Parents of school-aged children are hard pressed to find a childcare solution that doesn't involve one or both parties cutting back on face time at work. While in theory Germany's parental leave policy provides near equal opportunity for both parents to reduce their working hours or take a leave of absence, cultural and financial pressures mean that in practice it's generally the woman who cuts back.
Martini believes such decisions have little to do with a family's personal choice and that they are instead a structural matter.
Women in Germany earn 20% less than men overall, according to Family Ministry figures, a fact that can be traced back to various factors, including the fact that women are less likely to work full time, more likely to work in lower-paying fields and less likely to be promoted into well-paid management positions, according to AllBright.
A cycle of discrimination
The cycle of structural factors that reinforce stereotypes about gender has wide-reaching consequences for German society. Not only does it keep fathers from their children and hurt women's chances of rising up through the corporate ranks, it also harms companies' access — or perception of access — to women qualified to manage at the highest level.
Data shows the pandemic is only making things worse. Before the coronavirus outbreak, the brunt of household work in Germany fell on women. Some 72% of women reported doing household chords every day, versus just 29% of men, according to a 2019 study by Eurostat and Destatis.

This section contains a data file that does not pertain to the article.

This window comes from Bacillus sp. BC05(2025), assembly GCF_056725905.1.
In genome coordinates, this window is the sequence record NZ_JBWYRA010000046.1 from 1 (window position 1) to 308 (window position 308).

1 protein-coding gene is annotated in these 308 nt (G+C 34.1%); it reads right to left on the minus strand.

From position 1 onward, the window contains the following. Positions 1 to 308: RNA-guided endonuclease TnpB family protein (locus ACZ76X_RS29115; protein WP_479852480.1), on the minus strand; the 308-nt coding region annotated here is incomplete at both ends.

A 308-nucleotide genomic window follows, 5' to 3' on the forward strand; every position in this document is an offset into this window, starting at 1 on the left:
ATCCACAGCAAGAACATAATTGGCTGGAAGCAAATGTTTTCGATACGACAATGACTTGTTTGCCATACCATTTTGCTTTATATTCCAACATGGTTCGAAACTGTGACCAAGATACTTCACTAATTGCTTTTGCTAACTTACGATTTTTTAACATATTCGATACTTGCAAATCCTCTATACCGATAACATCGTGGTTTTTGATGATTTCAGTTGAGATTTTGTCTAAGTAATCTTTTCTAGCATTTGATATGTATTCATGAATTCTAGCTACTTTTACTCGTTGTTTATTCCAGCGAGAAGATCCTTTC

With the amount of unpaid household labor that falls on women, Martini says it's no surprise that many don't hold managerial aspirations. This burden has only increased during the pandemic. Around 24% of women in Germany reduced their working hours during the springtime lockdown, compared to 16% of men, according to a survey from the Hans Böckler Foundation. Of couples who said they normally split housework and childcare equally, only 62% reported still doing so during the crisis.
Firms reckon with the future
Multinational car rental company SIXT is among the top German firms with no women on the executive board and no official goal of adding one. The reason for this German phenomenon isn't due to lack of talent, executive board member Alexander Sixt told DW.
"There is a growing talent pool of women with strong ambitions and great leadership potential, especially in Germany," he said. "In other words, the problem is not that no woman wants to be a manager. Rather, the general conditions are simply not attractive and sometimes not compatible with an integration of family and career."